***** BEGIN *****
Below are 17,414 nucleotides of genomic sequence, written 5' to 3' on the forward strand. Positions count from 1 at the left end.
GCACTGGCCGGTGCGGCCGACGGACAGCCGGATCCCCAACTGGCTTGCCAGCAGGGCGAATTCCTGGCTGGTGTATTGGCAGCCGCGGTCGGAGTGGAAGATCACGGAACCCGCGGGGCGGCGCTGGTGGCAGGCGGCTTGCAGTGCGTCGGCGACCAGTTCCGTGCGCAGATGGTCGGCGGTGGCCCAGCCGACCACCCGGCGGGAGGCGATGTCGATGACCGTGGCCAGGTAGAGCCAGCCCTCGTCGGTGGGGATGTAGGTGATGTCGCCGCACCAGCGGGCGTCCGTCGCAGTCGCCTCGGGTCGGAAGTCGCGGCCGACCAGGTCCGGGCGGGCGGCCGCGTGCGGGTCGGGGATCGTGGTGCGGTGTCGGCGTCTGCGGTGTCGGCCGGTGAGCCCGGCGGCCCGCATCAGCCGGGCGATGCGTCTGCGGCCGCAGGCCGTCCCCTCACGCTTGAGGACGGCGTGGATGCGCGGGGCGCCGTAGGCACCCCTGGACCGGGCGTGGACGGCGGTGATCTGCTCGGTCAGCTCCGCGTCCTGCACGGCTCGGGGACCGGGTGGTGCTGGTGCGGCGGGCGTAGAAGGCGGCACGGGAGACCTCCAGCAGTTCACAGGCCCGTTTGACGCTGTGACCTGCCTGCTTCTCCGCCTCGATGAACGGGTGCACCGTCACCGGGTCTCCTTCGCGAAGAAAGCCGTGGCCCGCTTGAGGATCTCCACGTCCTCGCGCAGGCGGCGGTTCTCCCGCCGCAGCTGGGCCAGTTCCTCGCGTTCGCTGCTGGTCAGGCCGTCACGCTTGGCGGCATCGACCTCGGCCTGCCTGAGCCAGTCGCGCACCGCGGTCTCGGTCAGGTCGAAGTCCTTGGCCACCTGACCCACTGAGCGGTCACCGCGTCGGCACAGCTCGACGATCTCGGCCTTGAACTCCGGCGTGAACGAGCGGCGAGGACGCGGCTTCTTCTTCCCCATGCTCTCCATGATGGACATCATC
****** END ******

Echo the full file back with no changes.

Below are 17,414 nucleotides of genomic sequence, written 5' to 3' on the forward strand. Positions count from 1 at the left end.
GCACTGGCCGGTGCGGCCGACGGACAGCCGGATCCCCAACTGGCTTGCCAGCAGGGCGAATTCCTGGCTGGTGTATTGGCAGCCGCGGTCGGAGTGGAAGATCACGGAACCCGCGGGGCGGCGCTGGTGGCAGGCGGCTTGCAGTGCGTCGGCGACCAGTTCCGTGCGCAGATGGTCGGCGGTGGCCCAGCCGACCACCCGGCGGGAGGCGATGTCGATGACCGTGGCCAGGTAGAGCCAGCCCTCGTCGGTGGGGATGTAGGTGATGTCGCCGCACCAGCGGGCGTCCGTCGCAGTCGCCTCGGGTCGGAAGTCGCGGCCGACCAGGTCCGGGCGGGCGGCCGCGTGCGGGTCGGGGATCGTGGTGCGGTGTCGGCGTCTGCGGTGTCGGCCGGTGAGCCCGGCGGCCCGCATCAGCCGGGCGATGCGTCTGCGGCCGCAGGCCGTCCCCTCACGCTTGAGGACGGCGTGGATGCGCGGGGCGCCGTAGGCACCCCTGGACCGGGCGTGGACGGCGGTGATCTGCTCGGTCAGCTCCGCGTCCTGCACGGCTCGGGGACCGGGTGGTGCTGGTGCGGCGGGCGTAGAAGGCGGCACGGGAGACCTCCAGCAGTTCACAGGCCCGTTTGACGCTGTGACCTGCCTGCTTCTCCGCCTCGATGAACGGGTGCACCGTCACCGGGTCTCCTTCGCGAAGAAAGCCGTGGCCCGCTTGAGGATCTCCACGTCCTCGCGCAGGCGGCGGTTCTCCCGCCGCAGCTGGGCCAGTTCCTCGCGTTCGCTGCTGGTCAGGCCGTCACGCTTGGCGGCATCGACCTCGGCCTGCCTGAGCCAGTCGCGCACCGCGGTCTCGGTCAGGTCGAAGTCCTTGGCCACCTGACCCACTGAGCGGTCACCGCGTCGGCACAGCTCGACGATCTCGGCCTTGAACTCCGGCGTGAACGAGCGGCGAGGACGCGGCTTCTTCTTCCCCATGCTCTCCATGATGGACATCATC